San José, Costa Rica, since 1956

Swine Flu Scare Dying Down

Largely absent from the headlines of the daily newspapers during the past few days, the so-called swine flu gives the impression that it possibly has run its course.

However, Costa Rican health officials continue to work at full tilt to identify and contain the cases that have surfaced here. While the country only has reported one confirmed case, dozens of other suspected cases emerged during the past week. On Friday, the Health Ministry reported 180 suspected cases of this flu. Six days later, that number jumped to 541.

There were four probable cases reported on Friday, May 1, and that number increased to eight this week.

“It’s better to call those cases ‘probable’,” Health Minister María Avila told reporters on Tuesday morning, indicating that her ministry would rather play the numbers game cautiously. So far, 395 potential cases have been discarded.

Some health officials are on edge because of a recent probable case involving a 53-yearold man who had not traveled to Mexico or had any known contact with someone who had recently been there. This man is in critical condition with other medical problems at an unnamed hospital, said Avila. An 11-year-old child who suffers from asthma also has been hospitalized.

The swine flu outbreak held countries at a standstill for days, as officials vacillated over whether to close borders, cancel school classes and turn away imports. Alarming headlines put people on edge; the World Health Organization issued a Level 5 alert signaling an imminent pandemic; and President Oscar Arias declared a national emergency.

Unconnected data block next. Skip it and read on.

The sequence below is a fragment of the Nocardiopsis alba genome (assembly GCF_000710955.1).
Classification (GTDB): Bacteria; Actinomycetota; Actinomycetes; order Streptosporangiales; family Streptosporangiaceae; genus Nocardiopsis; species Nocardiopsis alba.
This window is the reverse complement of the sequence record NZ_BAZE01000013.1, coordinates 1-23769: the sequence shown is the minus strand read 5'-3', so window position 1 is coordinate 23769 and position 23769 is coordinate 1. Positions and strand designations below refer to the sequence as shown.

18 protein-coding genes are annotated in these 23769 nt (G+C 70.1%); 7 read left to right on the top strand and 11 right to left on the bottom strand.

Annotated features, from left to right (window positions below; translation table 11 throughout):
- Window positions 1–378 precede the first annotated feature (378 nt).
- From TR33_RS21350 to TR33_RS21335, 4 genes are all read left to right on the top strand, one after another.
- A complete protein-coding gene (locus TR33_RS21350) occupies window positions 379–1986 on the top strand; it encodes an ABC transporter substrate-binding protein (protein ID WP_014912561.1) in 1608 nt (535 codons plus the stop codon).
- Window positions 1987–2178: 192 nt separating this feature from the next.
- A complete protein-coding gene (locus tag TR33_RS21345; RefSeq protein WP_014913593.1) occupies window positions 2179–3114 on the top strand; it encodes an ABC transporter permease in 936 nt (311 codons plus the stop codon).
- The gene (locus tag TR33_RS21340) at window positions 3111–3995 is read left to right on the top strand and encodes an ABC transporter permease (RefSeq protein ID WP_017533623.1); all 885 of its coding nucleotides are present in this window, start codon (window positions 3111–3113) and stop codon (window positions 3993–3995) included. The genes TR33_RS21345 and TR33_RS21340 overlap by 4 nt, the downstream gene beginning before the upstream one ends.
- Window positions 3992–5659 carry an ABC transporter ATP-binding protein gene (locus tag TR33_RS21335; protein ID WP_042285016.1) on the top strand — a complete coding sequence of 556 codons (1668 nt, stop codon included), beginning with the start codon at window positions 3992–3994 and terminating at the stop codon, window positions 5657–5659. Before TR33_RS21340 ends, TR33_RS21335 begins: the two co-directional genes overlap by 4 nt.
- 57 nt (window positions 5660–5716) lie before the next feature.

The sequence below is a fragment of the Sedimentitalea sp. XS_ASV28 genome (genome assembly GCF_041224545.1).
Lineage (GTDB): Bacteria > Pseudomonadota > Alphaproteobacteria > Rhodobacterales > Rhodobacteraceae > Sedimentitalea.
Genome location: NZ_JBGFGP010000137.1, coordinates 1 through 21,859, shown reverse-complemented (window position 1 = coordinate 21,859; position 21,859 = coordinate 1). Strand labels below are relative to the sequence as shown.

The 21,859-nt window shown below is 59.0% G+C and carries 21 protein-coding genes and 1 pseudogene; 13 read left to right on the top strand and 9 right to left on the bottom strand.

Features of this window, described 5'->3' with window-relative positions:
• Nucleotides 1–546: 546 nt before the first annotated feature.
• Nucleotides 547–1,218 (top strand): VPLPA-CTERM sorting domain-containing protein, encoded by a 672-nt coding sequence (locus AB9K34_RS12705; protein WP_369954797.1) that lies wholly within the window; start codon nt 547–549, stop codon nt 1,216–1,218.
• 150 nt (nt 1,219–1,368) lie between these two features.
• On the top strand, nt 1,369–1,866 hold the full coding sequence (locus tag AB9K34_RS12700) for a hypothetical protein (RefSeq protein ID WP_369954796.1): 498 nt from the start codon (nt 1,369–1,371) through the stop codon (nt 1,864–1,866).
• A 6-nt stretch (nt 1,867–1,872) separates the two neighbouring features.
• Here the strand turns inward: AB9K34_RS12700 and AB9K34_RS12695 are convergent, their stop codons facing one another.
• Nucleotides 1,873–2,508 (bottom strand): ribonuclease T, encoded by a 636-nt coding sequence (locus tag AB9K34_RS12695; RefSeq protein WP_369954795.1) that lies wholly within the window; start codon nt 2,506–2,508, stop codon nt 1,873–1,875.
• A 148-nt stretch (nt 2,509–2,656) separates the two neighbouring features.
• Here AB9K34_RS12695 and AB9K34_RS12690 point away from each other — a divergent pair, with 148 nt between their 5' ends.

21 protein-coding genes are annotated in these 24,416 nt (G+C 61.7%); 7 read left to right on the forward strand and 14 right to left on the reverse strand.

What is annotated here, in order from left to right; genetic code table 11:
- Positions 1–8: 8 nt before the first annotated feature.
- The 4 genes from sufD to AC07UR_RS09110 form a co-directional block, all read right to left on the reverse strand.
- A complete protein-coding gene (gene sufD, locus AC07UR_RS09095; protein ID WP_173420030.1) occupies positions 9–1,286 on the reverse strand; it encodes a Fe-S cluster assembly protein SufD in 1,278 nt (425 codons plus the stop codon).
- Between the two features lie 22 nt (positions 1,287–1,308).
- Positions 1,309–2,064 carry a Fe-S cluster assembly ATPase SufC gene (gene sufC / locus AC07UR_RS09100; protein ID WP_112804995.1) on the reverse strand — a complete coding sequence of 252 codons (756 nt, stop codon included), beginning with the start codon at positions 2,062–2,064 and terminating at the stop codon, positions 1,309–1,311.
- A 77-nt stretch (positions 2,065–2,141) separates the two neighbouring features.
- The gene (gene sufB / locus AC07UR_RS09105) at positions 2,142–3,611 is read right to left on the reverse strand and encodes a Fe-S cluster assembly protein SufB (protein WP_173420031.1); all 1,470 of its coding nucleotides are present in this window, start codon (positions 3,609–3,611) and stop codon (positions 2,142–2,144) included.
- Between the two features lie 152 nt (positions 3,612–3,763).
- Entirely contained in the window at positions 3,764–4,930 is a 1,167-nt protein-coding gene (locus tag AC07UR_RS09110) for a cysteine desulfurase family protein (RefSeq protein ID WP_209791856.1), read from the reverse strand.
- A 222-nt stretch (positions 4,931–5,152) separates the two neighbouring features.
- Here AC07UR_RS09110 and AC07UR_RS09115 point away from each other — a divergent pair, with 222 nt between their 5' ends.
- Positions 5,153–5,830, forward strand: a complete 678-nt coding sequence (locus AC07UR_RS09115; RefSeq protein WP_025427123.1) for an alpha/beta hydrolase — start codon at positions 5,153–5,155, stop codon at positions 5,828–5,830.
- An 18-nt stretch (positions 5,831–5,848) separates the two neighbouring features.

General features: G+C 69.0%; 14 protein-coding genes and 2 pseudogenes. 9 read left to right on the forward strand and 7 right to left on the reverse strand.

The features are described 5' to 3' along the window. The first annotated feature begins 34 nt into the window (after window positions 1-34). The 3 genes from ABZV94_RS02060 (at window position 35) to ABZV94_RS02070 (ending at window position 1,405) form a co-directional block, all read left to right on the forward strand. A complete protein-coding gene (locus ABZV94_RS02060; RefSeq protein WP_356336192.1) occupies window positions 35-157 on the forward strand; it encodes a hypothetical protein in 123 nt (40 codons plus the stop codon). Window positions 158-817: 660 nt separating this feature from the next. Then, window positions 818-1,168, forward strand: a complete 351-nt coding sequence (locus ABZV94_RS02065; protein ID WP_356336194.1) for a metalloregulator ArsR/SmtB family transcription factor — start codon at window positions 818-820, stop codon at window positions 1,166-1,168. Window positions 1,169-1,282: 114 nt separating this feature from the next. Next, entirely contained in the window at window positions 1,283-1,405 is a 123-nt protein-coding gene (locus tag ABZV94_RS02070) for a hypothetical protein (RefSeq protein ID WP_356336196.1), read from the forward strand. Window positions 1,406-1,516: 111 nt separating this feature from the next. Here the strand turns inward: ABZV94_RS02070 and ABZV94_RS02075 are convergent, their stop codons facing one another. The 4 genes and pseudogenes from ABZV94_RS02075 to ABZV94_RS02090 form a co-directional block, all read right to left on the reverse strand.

Health officials all over the world measured the extent of the threat. But in Costa Rica, medical personnel were taking no chances.

Plastering health advisory posters to the insides of buses, on bulletin boards in churches and near coffee machines in work places, health workers continue to try to raise awareness and, at the same time, encourage residents to practice sanitary measures to control the virus.

Bus drivers are wiping down their vehicles to lower the risk of infection, and mass educational initiatives are being implemented at local schools and universities.

Visitors entering the country are required to fill out a health form and indicate all potential flu symptoms. Avila said that if visitors exhibit symptoms, they will be turned away at immigration checkpoints.

“We are prepared for the worst,” she said, “but at the same time, we want to make sure it doesn’t happen.”

The World Health Organization (WHO) continues to advise against closing borders or restricting regular travel. The organization is encouraging sick travelers to delay trips and others who are developing symptoms to seek medical attention.

Ignoring WHO’s recommendations, some governments, including Argentina, Cuba, Ecuador and Peru, have imposed travel restrictions.

The restrictions have angered many airlines, as well as an airline industry umbrella organization –the Latin American and Caribbean Air Transport Association (ALTA).